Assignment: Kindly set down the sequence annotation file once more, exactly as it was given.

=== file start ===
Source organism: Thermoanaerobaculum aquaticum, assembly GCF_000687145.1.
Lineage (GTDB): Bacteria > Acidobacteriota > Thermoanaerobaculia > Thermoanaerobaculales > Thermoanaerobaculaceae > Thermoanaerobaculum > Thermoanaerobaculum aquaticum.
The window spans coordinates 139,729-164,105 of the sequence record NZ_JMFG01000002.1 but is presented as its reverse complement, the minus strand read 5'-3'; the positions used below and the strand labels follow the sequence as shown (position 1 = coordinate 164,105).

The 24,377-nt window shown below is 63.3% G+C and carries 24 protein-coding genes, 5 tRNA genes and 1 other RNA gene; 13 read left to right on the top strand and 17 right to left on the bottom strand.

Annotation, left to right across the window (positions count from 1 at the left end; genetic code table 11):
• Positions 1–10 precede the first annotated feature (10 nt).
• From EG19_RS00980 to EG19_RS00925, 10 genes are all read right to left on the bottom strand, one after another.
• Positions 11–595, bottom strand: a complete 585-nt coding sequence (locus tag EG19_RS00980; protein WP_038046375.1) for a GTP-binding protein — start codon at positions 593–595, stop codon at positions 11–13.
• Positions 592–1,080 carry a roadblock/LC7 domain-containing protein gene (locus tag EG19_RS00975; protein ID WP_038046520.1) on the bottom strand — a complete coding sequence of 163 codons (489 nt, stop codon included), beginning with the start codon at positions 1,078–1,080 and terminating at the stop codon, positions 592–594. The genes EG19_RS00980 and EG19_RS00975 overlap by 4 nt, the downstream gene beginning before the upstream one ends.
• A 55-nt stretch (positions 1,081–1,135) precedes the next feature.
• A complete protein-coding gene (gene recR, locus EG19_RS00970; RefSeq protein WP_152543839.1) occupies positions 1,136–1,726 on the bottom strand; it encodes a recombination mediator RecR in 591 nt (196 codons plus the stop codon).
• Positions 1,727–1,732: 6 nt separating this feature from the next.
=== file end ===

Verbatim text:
Source organism: Thermoanaerobaculum aquaticum, assembly GCF_000687145.1.
Lineage (GTDB): Bacteria > Acidobacteriota > Thermoanaerobaculia > Thermoanaerobaculales > Thermoanaerobaculaceae > Thermoanaerobaculum > Thermoanaerobaculum aquaticum.
The window spans coordinates 139,729-164,105 of the sequence record NZ_JMFG01000002.1 but is presented as its reverse complement, the minus strand read 5'-3'; the positions used below and the strand labels follow the sequence as shown (position 1 = coordinate 164,105).

The 24,377-nt window shown below is 63.3% G+C and carries 24 protein-coding genes, 5 tRNA genes and 1 other RNA gene; 13 read left to right on the top strand and 17 right to left on the bottom strand.

Annotation, left to right across the window (positions count from 1 at the left end; genetic code table 11):
• Positions 1–10 precede the first annotated feature (10 nt).
• From EG19_RS00980 to EG19_RS00925, 10 genes are all read right to left on the bottom strand, one after another.
• Positions 11–595, bottom strand: a complete 585-nt coding sequence (locus tag EG19_RS00980; protein WP_038046375.1) for a GTP-binding protein — start codon at positions 593–595, stop codon at positions 11–13.
• Positions 592–1,080 carry a roadblock/LC7 domain-containing protein gene (locus tag EG19_RS00975; protein ID WP_038046520.1) on the bottom strand — a complete coding sequence of 163 codons (489 nt, stop codon included), beginning with the start codon at positions 1,078–1,080 and terminating at the stop codon, positions 592–594. The genes EG19_RS00980 and EG19_RS00975 overlap by 4 nt, the downstream gene beginning before the upstream one ends.
• A 55-nt stretch (positions 1,081–1,135) precedes the next feature.
• A complete protein-coding gene (gene recR, locus EG19_RS00970; RefSeq protein WP_152543839.1) occupies positions 1,136–1,726 on the bottom strand; it encodes a recombination mediator RecR in 591 nt (196 codons plus the stop codon).
• Positions 1,727–1,732: 6 nt separating this feature from the next.